Beck has generally declined to release the videos outside of court, citing concerns over victim privacy and the need to protect investigations. But he, like police chiefs across the country, have been forced to rethink that stance as the intense public scrutiny over policing has flared over controversial shootings by officers.
Last week, Beck released a security video showing Carnell Snell Jr. holding a gun in the moments before he was fatally shot by police in South L.A. The chief said he decided to share the video out of concern for public safety and to clear up what he described as “significant misinformation” about the deadly encounter.
Any healthy organization must pause every now and again to do some self-examination.
On Tuesday, Beck said officials were trying to find the right time to make videos public by balancing the public’s interest with the need to avoid tarnishing potential witnesses by prematurely releasing information.
Cameras, he said, presented a “rapidly changing technology” in policing. “It would be silly to fall back on some of the things that we’ve always done.”
The commission directed the department to begin a “comprehensive process” for gathering feedback on the LAPD’s policy for releasing video that includes community forums, online questionnaires and focus groups. A draft policy will then be posted online for 30 days to collect additional feedback.
Peter Bibring, an attorney for the ACLU of Southern California, said he believes departments should follow Las Vegas’ example and release videos of police shootings or other incidents in which officers are accused of misconduct within days, not months. The same goes for other information about shootings by officers, he said.
“It’s one thing to ask the public for patience to wait for information that’s going to take months or years to arrive — if it comes at all,” Bibring said. “It’s another thing to ask them to wait a week, when they’re going to be assured that at the end of that time they will get a complete account of what the department knows and video evidence.”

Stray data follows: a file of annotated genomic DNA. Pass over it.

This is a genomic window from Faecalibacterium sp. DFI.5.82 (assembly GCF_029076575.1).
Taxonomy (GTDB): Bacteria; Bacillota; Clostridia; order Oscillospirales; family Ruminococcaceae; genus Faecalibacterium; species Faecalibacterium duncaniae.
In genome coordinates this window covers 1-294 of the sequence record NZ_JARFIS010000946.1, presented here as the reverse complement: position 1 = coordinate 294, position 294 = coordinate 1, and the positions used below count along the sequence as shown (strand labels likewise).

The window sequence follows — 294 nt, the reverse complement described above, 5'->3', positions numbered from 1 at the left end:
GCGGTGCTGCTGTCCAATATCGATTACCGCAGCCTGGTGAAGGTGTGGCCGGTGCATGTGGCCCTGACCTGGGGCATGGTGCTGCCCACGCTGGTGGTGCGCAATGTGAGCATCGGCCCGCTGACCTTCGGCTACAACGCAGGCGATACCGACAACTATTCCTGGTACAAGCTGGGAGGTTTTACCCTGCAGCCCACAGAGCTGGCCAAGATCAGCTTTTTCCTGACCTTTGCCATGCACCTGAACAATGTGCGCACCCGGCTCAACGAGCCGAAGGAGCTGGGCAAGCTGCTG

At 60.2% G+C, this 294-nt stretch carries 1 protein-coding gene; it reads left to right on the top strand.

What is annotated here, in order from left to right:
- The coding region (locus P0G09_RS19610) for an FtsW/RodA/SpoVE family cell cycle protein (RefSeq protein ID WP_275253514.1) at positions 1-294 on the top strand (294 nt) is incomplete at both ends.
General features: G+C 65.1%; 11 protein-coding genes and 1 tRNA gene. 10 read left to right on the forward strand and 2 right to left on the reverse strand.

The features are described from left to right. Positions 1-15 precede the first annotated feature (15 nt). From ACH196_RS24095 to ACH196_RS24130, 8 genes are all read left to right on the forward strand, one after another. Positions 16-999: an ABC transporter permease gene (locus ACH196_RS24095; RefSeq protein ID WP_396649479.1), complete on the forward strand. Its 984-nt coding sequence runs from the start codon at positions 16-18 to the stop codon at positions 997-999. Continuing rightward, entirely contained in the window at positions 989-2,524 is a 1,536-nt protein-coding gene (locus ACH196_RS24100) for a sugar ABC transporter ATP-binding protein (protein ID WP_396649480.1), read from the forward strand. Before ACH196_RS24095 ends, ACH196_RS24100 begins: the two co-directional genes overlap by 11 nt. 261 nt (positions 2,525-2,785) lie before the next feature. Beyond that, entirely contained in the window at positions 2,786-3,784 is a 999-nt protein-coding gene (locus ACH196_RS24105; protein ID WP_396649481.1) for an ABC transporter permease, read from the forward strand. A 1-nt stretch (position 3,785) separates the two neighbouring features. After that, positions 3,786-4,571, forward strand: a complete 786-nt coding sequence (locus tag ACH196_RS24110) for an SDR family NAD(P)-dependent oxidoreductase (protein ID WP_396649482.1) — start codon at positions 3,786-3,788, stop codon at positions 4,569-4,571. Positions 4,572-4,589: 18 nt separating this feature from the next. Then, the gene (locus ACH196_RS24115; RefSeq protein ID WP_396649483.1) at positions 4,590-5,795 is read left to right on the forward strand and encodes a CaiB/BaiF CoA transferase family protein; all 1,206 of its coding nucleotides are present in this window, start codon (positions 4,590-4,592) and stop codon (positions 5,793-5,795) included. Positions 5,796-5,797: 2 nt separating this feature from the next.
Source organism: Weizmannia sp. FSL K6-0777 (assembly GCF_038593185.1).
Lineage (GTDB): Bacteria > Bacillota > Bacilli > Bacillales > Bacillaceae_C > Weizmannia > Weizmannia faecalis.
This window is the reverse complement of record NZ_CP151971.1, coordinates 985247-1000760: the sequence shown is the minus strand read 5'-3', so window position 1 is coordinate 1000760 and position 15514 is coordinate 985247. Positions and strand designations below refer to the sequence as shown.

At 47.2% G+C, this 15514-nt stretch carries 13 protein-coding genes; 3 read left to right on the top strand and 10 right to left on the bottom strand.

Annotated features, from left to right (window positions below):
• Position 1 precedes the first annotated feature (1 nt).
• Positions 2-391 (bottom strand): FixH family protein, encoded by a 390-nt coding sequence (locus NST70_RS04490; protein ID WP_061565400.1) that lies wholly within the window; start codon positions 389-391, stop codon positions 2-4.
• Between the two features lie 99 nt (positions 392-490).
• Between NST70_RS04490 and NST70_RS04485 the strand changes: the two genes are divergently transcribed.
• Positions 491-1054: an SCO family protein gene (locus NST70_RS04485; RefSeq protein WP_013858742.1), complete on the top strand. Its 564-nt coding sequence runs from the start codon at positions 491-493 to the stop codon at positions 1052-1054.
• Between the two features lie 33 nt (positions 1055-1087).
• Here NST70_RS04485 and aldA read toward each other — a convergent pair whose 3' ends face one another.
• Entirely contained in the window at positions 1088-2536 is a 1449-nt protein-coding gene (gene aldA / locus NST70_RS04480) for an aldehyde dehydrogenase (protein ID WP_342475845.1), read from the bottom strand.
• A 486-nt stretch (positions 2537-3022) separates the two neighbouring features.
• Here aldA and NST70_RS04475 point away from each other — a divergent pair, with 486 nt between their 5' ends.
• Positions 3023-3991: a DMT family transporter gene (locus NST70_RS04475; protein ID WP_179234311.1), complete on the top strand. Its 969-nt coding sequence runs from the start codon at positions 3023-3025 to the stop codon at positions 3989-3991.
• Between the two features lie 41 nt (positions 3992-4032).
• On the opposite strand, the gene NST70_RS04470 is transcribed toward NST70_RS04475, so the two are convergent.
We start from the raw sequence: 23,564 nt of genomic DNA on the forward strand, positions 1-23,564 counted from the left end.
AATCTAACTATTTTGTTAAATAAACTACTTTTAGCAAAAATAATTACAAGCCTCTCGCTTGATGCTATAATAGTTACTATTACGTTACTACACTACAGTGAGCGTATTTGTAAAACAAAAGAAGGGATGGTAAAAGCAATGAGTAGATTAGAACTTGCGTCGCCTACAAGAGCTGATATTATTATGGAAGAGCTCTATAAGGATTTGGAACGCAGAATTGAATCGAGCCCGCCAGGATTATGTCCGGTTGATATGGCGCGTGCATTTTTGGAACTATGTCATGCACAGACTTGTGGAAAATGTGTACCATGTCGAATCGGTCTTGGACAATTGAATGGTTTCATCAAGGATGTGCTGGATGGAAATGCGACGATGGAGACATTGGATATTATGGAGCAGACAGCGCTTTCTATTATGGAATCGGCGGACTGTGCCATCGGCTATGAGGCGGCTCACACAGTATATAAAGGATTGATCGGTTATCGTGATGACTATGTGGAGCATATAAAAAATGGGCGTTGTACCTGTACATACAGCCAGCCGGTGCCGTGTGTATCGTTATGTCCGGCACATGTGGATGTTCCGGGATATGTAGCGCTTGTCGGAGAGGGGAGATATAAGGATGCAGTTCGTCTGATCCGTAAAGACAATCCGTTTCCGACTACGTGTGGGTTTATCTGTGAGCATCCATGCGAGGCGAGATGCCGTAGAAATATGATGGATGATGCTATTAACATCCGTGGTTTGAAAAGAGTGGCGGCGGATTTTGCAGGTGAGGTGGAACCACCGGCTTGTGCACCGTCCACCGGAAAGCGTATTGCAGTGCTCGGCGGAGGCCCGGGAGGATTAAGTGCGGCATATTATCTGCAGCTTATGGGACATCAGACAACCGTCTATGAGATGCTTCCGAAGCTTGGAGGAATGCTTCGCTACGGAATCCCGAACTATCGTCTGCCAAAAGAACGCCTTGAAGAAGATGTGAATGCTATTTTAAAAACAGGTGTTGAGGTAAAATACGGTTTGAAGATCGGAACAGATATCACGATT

The discussion at Tuesday’s commission meeting also focused on the training officers receive and the psychological help they are offered after they fire their guns. The commission directed the LAPD to increase that support, find ways to keep officers informed about ongoing investigations and reviews of shootings, and give officers “reality-based” training before they return to the field.
Law enforcement agencies are increasingly turning to role-playing training to provide officers with a realistic simulation of stressful encounters — often involving people who appear to be mentally ill or suicidal — that can result in shootings or other serious force. The goal is for officers to practice de-escalating those moments so that it comes more naturally in the field.
The LAPD offers some reality-based training, according to the inspector general’s report, but other agencies use it more frequently. Police commissioners told the LAPD to look for ways to regularly provide officers with that training.
“Any healthy organization must pause every now and again to do some self-examination and make sure it’s using the best and most current methods,” said Matt Johnson, the board’s president. “I know that LAPD is not afraid to look in the mirror.”
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8:25 p.m.: This article was updated with comments from Bibring, Johnson and Beck as well as more details about Tuesday’s vote.
1:10 p.m.: This article was updated with the vote as well as quotes from LAPD Chief Charlie Beck and Sandra Figueroa-Villa a commissioner on the Los Angeles Police Commission.
This article was originally published at 9:45 a.m.